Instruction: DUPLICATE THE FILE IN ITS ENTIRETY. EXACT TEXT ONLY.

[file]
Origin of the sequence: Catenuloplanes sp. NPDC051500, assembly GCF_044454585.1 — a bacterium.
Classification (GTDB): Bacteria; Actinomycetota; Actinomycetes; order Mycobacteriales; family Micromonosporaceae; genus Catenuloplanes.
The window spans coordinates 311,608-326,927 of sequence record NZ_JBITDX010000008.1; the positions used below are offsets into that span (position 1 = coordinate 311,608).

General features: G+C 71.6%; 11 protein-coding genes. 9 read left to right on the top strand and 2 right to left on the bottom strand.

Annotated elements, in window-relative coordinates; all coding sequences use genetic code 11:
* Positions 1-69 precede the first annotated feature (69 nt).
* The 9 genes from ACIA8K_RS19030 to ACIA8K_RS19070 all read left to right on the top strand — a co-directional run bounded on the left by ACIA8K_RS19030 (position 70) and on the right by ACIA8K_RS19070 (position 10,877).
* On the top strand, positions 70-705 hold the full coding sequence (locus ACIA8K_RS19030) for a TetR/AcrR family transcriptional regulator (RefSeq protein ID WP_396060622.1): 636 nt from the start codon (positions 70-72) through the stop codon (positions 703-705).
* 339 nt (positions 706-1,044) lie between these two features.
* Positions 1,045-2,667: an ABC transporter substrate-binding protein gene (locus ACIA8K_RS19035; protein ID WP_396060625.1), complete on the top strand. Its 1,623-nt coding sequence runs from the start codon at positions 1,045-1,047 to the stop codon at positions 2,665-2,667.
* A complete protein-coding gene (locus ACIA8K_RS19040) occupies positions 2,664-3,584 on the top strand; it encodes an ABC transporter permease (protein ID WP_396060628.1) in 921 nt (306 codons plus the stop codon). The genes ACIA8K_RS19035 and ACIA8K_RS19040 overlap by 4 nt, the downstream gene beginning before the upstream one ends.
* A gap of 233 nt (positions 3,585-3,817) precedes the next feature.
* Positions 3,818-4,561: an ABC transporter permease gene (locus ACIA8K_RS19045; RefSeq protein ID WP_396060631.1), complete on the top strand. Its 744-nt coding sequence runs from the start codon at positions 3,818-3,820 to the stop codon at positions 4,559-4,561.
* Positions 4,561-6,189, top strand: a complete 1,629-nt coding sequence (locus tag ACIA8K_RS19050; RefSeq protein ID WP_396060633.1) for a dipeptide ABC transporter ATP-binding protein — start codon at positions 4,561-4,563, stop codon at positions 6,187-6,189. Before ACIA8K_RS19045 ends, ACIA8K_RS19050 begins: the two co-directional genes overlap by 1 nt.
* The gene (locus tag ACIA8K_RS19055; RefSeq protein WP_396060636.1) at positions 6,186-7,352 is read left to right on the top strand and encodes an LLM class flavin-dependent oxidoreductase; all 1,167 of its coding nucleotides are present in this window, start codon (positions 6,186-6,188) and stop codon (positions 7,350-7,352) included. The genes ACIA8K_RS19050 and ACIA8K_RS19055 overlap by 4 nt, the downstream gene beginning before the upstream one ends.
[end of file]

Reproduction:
Origin of the sequence: Catenuloplanes sp. NPDC051500, assembly GCF_044454585.1 — a bacterium.
Classification (GTDB): Bacteria; Actinomycetota; Actinomycetes; order Mycobacteriales; family Micromonosporaceae; genus Catenuloplanes.
The window spans coordinates 311,608-326,927 of sequence record NZ_JBITDX010000008.1; the positions used below are offsets into that span (position 1 = coordinate 311,608).

General features: G+C 71.6%; 11 protein-coding genes. 9 read left to right on the top strand and 2 right to left on the bottom strand.

Annotated elements, in window-relative coordinates; all coding sequences use genetic code 11:
* Positions 1-69 precede the first annotated feature (69 nt).
* The 9 genes from ACIA8K_RS19030 to ACIA8K_RS19070 all read left to right on the top strand — a co-directional run bounded on the left by ACIA8K_RS19030 (position 70) and on the right by ACIA8K_RS19070 (position 10,877).
* On the top strand, positions 70-705 hold the full coding sequence (locus ACIA8K_RS19030) for a TetR/AcrR family transcriptional regulator (RefSeq protein ID WP_396060622.1): 636 nt from the start codon (positions 70-72) through the stop codon (positions 703-705).
* 339 nt (positions 706-1,044) lie between these two features.
* Positions 1,045-2,667: an ABC transporter substrate-binding protein gene (locus ACIA8K_RS19035; protein ID WP_396060625.1), complete on the top strand. Its 1,623-nt coding sequence runs from the start codon at positions 1,045-1,047 to the stop codon at positions 2,665-2,667.
* A complete protein-coding gene (locus ACIA8K_RS19040) occupies positions 2,664-3,584 on the top strand; it encodes an ABC transporter permease (protein ID WP_396060628.1) in 921 nt (306 codons plus the stop codon). The genes ACIA8K_RS19035 and ACIA8K_RS19040 overlap by 4 nt, the downstream gene beginning before the upstream one ends.
* A gap of 233 nt (positions 3,585-3,817) precedes the next feature.
* Positions 3,818-4,561: an ABC transporter permease gene (locus ACIA8K_RS19045; RefSeq protein ID WP_396060631.1), complete on the top strand. Its 744-nt coding sequence runs from the start codon at positions 3,818-3,820 to the stop codon at positions 4,559-4,561.
* Positions 4,561-6,189, top strand: a complete 1,629-nt coding sequence (locus tag ACIA8K_RS19050; RefSeq protein ID WP_396060633.1) for a dipeptide ABC transporter ATP-binding protein — start codon at positions 4,561-4,563, stop codon at positions 6,187-6,189. Before ACIA8K_RS19045 ends, ACIA8K_RS19050 begins: the two co-directional genes overlap by 1 nt.
* The gene (locus tag ACIA8K_RS19055; RefSeq protein WP_396060636.1) at positions 6,186-7,352 is read left to right on the top strand and encodes an LLM class flavin-dependent oxidoreductase; all 1,167 of its coding nucleotides are present in this window, start codon (positions 6,186-6,188) and stop codon (positions 7,350-7,352) included. The genes ACIA8K_RS19050 and ACIA8K_RS19055 overlap by 4 nt, the downstream gene beginning before the upstream one ends.